July 20, 2004
Revolting ElitesBy James Holmes
Sighted this week in Princeton, New Jersey: a BMW sports car bearing bumper stickers that proclaimed the driver to have "A PBS Mind in a Fox News World" and enjoined Americans to "Think: It's Patriotic." However silly the sentiments conveyed, you have to give the designer of the stickers and the person who bought them credit for packing so much contempt and condescension into so few words.
By all appearances the owner of the BMW has fared well in American society. She —— a third sticker informed passersby that "Some Women Are Born to Lead: You're Following One" —— was driving a pricey automobile, living in one of the most upscale communities in the United States, and working either at one of our top universities or at one of the many prosperous firms located in and around Princeton.
What, then, accounts for her disdain for ordinary Americans?
A much remarked—upon phenomenon, especially since the famous Blue/Red America map was unveiled on Election Day 2000, is the disjunction between everyday U.S. citizens and the country's intellectual elites. Politics is one sign of this disconnect. Surveys routinely show that those who traffic in ideas are suspicious of American society, usually —— not always —— assailing it from the left. But this dynamic is apparent in many areas.
David Brooks of the New York Times has made a veritable cottage industry out of probing the rift between elites and non—elites; Christopher Lasch published a book in the early 1990s aptly titled The Revolt of the Elites. An elegant but less well—known study of this phenomenon came from the late Robert Nozick. A professor of philosophy at Harvard, Nozick asked in a 1998 essay, "Why Do Intellectuals Oppose Capitalism?"
He defined "intellectuals" not as people of a certain degree of intelligence or education, but as those who made their living primarily as wordsmiths. Poets, novelists, literary critics, journalists, and many professors fell into this category. Wordsmith intellectuals enjoyed incomes well above average, and they shaped public discourse to a disproportionate extent. They should seemingly be content with their lot. They weren't.
Nozick traced the dissatisfaction of the intellectual class to two factors. First, since antiquity "intellectuals have told us their activity is most valuable." Plato deemed that a caste of "philosopher—kings" should rule, while Aristotle valued intellectual contemplation above all pursuits. In short, said Nozick, intellectuals had been "praising themselves" for centuries when they assigned their activity the highest value.
This outlook bred a sense of entitlement in the intellectual class. But a capitalist society——ours being the premier example——didn't accord intellectuals the greatest rewards and prestige it had to offer. Successful capitalists made out better by any material measure. "Only the sense of unrecognized superiority, of entitlement betrayed, produces that animus" displayed by so many intellectuals towards their society.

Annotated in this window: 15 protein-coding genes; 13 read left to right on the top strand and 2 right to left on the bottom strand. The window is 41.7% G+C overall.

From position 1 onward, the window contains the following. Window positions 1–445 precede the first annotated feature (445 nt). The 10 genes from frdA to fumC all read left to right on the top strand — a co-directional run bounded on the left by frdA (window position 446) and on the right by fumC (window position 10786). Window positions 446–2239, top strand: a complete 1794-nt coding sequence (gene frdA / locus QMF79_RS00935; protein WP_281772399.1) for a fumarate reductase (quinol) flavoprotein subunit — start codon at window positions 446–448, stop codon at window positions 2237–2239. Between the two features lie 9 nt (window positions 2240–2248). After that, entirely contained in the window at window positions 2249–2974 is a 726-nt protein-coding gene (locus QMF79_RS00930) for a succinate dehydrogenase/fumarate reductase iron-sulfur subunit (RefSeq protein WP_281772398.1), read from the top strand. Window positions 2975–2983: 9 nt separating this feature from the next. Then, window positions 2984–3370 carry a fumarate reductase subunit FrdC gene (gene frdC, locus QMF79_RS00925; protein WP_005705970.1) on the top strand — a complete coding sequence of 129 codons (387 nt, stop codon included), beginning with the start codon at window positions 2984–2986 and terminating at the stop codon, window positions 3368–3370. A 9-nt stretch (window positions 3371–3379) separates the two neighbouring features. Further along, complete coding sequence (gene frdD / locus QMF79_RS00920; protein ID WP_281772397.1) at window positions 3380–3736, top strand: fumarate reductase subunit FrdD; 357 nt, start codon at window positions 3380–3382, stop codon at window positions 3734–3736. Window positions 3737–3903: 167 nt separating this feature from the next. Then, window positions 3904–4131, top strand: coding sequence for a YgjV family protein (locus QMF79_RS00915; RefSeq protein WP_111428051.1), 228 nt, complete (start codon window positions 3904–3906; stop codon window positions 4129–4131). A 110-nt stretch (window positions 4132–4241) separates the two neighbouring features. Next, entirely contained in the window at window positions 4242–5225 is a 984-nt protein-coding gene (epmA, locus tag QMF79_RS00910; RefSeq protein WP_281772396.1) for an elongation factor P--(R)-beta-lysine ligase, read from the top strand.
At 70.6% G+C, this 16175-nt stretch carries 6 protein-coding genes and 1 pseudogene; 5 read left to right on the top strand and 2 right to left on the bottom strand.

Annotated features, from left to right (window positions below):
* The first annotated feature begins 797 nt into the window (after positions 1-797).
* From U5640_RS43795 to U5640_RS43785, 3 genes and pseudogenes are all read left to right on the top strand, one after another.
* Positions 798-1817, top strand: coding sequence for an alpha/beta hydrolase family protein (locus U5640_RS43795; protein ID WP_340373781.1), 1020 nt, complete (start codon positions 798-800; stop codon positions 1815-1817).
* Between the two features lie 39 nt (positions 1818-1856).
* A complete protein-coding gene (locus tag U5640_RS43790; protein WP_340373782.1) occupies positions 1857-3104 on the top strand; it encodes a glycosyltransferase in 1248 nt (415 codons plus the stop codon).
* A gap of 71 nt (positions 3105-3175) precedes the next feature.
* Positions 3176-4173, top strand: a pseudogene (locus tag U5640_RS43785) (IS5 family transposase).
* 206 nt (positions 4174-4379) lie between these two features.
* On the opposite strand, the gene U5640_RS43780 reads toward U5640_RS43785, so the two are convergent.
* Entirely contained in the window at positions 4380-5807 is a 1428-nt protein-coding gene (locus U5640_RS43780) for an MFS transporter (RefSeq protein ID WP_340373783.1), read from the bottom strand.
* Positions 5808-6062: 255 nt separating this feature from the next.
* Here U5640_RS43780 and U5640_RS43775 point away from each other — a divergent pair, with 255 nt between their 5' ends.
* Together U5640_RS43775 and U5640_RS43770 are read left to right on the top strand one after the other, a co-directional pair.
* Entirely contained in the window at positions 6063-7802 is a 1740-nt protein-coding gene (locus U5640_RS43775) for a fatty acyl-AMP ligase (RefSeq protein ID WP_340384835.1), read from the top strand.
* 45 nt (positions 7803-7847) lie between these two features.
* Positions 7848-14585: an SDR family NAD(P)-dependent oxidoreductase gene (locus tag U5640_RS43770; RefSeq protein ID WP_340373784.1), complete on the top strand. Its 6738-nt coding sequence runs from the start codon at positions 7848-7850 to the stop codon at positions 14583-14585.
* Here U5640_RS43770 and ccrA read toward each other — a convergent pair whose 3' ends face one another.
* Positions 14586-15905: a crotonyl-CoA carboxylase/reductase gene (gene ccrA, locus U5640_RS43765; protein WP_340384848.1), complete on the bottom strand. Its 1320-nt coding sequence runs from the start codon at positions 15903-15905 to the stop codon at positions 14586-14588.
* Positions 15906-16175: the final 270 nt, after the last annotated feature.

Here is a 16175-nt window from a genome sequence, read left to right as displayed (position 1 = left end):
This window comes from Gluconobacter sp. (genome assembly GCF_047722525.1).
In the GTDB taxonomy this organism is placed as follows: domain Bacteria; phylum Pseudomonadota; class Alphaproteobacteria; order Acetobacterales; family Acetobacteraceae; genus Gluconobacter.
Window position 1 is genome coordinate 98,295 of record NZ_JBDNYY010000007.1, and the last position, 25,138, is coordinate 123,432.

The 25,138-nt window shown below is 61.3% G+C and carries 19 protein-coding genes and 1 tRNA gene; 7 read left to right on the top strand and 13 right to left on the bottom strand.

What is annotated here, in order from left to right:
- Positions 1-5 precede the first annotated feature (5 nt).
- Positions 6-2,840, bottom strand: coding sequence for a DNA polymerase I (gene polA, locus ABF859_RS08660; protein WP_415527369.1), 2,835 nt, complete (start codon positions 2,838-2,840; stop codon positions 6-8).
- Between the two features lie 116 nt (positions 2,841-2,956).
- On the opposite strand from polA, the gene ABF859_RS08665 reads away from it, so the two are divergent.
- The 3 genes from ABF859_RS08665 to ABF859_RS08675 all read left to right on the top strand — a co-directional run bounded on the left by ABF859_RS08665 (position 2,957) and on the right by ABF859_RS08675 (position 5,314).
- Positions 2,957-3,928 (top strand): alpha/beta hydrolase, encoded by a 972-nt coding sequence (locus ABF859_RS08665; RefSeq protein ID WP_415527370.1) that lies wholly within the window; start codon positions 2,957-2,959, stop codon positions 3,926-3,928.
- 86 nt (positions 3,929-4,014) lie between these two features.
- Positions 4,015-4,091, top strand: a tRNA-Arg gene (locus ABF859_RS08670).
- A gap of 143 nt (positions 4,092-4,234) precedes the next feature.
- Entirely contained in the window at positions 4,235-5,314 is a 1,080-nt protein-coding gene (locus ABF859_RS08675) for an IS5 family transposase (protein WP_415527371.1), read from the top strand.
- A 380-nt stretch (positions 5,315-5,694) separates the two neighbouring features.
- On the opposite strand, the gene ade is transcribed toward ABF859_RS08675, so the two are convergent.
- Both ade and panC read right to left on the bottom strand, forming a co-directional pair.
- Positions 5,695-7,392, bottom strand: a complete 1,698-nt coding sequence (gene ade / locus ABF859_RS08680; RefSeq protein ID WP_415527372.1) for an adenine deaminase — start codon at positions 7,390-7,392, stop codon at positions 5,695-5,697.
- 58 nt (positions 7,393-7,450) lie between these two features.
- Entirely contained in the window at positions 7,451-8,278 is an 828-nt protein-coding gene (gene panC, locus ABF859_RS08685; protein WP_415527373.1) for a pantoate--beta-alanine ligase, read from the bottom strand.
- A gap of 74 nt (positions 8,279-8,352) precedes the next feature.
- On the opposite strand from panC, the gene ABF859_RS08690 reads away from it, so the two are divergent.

Nozick's second insight was brilliant in its simplicity: Schooling, he opined, had instilled in intellectuals their sense of superiority. Book knowledge was the measure of merit in children's formative years. In school, up—and—coming intellectuals had been "judged against others and deemed superior. They were praised and rewarded, the teacher's favorites. How could they fail to see themselves as superior?"
This shaped their entire worldview. "The intellectual," observed Nozick, "wants the whole society to be a school writ large, to be like the environment where he did so well and was so well appreciated." But a market society did not prize verbal dexterity above all else. How could intellectuals fail to resent a society that denied them the rewards and prestige they believed to be rightly theirs?
There was another, closely related facet to schools, one that helped explain the worldview of intellectuals: central planning in the classroom. An authority figure —— the teacher —— allocated the greatest rewards and praise to students who accumulated the most book learning. By contrast, the wider market society distributed rewards not by the fiat of a central authority but by the "'anarchy and chaos' of the marketplace."
Intellectuals, then, were primed to resent the larger American society they found outside the classroom. They did reasonably well in the capitalist framework, as the example of our Princeton BMW driver attests, but their efforts were eclipsed by some whom they regarded as their inferiors.
Lashing out at their fellow Americans for, say, watching Fox News instead of PBS is a symptom of a deeper animus.
What to do? Is there any way to instill respect for non—wordsmiths among the intellectual class? Some have recommended reviving the draft as a way to bring the rich in contact with their less well—to—do peers. In theory this should work for intellectuals as well. The arguments for a new draft are unpersuasive to me, mostly because the military doesn't need and can't use that much manpower.
But the idea of mixing unlike classes of Americans is worth considering, whatever the mechanism that brings it about. It's in the common interest of Americans to combat the corrosive effects of intellectual disdain for our society. Let the discussion begin.
James Holmes is a Senior Research Associate at the University of Georgia's Center for International Trade and Security